Being an immigrant can be scary

Probably one of the biggest cons of this lifestyle that is rarely shared about is the fact that we have to apply for visas, jump through hoops, and navigate foreign governments to do what we do. We’re lucky that with my husband’s job, most of that stuff is typically taken care of for us, but that doesn’t mean we haven’t run into problems. Just a few weeks ago, we thought we were going to get deported from France because we didn’t know if the immigration office was going to accept the scan of our marriage license that was needed for our extended visas. We sat in a waiting room for over 3 hours thinking we were going to have to immediately pack our things and hop on the next plane back to the U.S. Fortunately everything worked out, but it’s scary how easily things can go wrong. Even if we do get our visas, that country’s laws could change and just like that, we’d have to leave. There’s a lot of uncertainty and that can be scary sometimes.

Healthcare isn’t always a guarantee

Going to the doctor can be a little tricky as well. We always have to do some research to figure out if we’ll both have healthcare coverage wherever we’re living. Tanner gets his through his job and in some countries that extends to me, but others it doesn’t. I haven’t had any major health issues so it hasn’t been too much of a problem, but I did have a couple struggles early on with birth control. Many countries only allow you to bring 3 months worth of birth control with you and even if the country has universal healthcare, you still might not be able to get more if you aren’t a citizen. I learned this firsthand and actually had to go off my birth control in Denmark because of it. So some quick advice if you’re a woman who relies on birth control and are thinking about traveling full time – look into getting an IUD. They’re perfect for nomads and have taken so much weight off my shoulders as someone who would prefer not to have an unexpected pregnancy in a foreign country. (Because that’s so much to ask for, right? haha)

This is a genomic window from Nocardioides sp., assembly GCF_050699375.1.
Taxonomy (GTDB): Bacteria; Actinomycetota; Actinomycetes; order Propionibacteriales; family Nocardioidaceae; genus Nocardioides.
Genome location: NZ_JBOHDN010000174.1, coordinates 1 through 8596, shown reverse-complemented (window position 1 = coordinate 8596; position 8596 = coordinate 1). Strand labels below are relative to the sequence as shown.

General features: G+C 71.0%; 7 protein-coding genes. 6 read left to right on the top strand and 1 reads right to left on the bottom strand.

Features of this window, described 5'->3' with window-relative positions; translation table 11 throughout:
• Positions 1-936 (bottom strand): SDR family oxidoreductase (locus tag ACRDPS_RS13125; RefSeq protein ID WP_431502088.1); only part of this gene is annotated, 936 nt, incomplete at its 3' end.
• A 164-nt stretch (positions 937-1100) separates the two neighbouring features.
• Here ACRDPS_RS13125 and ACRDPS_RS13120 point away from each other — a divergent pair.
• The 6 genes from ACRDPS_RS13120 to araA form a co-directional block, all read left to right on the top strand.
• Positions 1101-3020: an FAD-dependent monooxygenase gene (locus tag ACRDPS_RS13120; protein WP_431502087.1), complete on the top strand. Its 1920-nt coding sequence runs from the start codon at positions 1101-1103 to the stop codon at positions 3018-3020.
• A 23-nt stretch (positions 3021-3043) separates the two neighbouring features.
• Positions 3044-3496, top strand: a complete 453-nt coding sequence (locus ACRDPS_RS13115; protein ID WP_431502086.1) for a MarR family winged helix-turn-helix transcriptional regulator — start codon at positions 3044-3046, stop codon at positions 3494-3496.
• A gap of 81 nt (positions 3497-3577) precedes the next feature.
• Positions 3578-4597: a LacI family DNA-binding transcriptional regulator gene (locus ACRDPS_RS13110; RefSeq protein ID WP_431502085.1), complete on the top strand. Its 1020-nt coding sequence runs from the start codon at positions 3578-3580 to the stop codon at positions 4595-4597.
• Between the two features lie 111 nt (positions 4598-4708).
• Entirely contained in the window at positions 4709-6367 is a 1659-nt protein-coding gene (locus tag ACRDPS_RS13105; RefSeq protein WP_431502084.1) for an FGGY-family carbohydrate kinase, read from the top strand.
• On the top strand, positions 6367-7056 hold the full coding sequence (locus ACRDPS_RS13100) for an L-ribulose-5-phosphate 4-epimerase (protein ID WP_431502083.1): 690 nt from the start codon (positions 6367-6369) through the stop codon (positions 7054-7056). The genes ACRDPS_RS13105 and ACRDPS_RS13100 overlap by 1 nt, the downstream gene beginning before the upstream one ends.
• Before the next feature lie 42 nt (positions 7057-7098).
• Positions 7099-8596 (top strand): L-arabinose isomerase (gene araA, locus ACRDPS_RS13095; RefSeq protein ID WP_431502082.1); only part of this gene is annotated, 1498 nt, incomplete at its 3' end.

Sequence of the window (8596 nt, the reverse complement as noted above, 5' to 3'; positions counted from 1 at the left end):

And now, the great stuff that makes it all worth it

 

There’s freedom in the uncertainty

As uncomfortable and uncertain as this lifestyle can be, I’m so so grateful for the craziness. It’s pretty freeing to have no idea where you’ll be living next year or the year after that, to have no solid plan in place. When we thought we were going to be deported from France, we were worried about it, but at the same time we were completely ok with whatever happened. So much is out of our control and it’s nice to have no other choice but to lean on that sometimes.

 

Being immersed in a different culture is a form of education that everyone needs